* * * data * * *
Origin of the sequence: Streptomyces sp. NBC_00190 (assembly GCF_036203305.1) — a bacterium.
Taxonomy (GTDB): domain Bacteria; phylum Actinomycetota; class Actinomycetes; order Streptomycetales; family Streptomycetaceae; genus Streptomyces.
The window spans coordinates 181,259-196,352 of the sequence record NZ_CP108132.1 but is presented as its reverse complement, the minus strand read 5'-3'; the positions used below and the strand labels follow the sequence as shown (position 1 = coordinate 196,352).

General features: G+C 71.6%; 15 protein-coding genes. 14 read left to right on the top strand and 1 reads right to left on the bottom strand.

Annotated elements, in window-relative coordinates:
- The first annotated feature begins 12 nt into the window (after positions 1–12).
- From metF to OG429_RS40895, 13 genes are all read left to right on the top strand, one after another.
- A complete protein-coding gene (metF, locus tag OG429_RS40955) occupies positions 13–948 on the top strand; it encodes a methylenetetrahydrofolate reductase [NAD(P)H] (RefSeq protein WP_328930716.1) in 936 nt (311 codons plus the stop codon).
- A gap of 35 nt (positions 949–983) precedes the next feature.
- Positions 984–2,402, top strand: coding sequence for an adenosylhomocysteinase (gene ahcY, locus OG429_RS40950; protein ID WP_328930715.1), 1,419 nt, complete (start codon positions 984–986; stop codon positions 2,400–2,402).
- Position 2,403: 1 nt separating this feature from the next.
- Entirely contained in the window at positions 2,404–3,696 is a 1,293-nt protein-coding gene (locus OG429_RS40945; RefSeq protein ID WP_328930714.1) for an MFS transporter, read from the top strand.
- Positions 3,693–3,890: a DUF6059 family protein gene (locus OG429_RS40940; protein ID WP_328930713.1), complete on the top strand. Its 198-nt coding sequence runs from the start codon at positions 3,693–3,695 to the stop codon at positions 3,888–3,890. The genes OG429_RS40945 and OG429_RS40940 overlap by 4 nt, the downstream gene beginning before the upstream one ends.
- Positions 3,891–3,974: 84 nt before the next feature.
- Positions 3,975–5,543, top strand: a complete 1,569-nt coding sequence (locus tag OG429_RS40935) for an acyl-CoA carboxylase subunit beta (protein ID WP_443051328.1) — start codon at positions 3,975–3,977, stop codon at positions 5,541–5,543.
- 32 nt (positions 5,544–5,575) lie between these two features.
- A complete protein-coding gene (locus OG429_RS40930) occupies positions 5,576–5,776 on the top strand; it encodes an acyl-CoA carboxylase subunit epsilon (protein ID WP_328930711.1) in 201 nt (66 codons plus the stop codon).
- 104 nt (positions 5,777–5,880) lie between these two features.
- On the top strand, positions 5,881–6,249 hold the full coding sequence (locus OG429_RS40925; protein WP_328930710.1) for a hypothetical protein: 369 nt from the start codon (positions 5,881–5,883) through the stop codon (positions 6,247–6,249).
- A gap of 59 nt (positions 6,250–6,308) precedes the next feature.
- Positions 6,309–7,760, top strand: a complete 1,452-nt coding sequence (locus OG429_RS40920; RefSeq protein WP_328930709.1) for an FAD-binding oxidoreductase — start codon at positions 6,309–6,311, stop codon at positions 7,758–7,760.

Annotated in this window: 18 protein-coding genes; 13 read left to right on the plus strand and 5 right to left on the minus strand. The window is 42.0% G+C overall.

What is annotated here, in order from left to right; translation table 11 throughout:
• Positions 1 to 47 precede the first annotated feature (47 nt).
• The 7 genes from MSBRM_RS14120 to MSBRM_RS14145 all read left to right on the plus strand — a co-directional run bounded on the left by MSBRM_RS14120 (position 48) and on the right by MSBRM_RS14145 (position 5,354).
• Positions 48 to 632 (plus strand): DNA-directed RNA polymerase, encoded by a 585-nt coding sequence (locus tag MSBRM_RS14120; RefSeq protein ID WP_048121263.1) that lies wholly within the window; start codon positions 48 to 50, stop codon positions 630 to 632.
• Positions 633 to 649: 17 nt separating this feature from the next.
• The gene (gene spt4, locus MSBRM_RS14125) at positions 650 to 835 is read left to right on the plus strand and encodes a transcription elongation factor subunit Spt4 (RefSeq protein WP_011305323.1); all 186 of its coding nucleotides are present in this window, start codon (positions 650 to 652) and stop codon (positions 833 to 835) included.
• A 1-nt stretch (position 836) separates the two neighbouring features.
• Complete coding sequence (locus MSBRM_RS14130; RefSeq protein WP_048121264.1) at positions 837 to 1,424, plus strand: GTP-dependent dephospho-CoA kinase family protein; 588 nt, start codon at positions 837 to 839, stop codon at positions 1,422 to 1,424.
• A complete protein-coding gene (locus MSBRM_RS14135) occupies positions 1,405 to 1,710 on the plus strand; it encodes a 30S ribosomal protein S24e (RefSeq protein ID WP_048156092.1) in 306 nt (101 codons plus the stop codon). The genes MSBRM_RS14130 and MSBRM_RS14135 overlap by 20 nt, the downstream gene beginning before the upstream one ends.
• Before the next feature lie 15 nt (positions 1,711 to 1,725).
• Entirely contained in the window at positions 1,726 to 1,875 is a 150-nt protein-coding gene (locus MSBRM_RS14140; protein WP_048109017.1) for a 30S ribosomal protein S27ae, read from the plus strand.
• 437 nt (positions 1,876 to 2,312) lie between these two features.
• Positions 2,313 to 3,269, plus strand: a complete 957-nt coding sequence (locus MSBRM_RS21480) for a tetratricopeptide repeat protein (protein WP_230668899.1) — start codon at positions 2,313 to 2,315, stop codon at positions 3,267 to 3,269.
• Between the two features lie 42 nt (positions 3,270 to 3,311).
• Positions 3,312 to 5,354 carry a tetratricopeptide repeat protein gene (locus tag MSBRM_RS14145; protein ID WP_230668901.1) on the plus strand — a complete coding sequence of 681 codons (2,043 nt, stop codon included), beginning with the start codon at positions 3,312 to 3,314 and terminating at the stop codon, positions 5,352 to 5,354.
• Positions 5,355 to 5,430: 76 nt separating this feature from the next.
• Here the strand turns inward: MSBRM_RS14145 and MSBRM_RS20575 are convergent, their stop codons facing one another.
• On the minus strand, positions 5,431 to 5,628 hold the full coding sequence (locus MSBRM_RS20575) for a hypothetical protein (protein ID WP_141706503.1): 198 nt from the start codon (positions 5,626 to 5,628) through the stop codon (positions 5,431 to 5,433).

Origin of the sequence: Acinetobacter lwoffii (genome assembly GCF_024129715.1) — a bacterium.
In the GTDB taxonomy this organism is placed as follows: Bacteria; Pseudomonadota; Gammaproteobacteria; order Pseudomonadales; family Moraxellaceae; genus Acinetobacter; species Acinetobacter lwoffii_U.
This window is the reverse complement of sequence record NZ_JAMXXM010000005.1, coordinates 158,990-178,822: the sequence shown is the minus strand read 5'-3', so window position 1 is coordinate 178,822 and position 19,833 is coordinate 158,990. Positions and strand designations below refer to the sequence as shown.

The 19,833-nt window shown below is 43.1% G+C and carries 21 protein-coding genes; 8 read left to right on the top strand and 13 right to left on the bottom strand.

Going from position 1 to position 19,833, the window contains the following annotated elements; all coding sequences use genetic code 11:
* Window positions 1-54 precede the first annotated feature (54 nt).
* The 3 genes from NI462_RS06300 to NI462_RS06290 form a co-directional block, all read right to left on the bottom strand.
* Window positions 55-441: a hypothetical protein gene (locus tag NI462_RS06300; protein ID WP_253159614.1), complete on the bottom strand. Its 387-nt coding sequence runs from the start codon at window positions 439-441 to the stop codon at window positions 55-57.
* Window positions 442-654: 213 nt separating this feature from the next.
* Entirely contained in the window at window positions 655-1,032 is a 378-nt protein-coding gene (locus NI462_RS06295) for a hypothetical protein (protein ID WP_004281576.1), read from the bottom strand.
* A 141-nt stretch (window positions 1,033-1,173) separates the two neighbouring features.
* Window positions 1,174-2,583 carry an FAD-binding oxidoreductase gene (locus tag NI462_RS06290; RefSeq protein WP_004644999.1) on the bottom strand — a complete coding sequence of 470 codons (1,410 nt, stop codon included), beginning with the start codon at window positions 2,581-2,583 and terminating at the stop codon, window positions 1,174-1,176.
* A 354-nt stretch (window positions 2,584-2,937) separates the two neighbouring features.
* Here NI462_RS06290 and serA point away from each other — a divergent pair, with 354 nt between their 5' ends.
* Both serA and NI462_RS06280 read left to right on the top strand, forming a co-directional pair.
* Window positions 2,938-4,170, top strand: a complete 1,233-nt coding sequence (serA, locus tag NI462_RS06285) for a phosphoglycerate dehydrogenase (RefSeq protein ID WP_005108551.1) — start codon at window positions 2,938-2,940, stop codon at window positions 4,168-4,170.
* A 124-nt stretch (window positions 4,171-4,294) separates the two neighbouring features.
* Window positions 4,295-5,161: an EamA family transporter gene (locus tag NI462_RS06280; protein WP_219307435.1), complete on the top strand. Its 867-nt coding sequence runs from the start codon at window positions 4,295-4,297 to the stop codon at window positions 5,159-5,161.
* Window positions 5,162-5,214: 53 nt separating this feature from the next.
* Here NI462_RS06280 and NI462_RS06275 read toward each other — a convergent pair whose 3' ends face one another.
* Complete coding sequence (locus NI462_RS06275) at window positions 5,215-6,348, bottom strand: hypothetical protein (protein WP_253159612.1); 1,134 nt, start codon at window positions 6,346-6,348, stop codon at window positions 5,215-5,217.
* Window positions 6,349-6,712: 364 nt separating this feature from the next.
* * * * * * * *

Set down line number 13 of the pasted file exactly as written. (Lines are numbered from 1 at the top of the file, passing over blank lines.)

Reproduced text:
- Positions 3,693–3,890: a DUF6059 family protein gene (locus OG429_RS40940; protein ID WP_328930713.1), complete on the top strand. Its 198-nt coding sequence runs from the start codon at positions 3,693–3,695 to the stop codon at positions 3,888–3,890. The genes OG429_RS40945 and OG429_RS40940 overlap by 4 nt, the downstream gene beginning before the upstream one ends.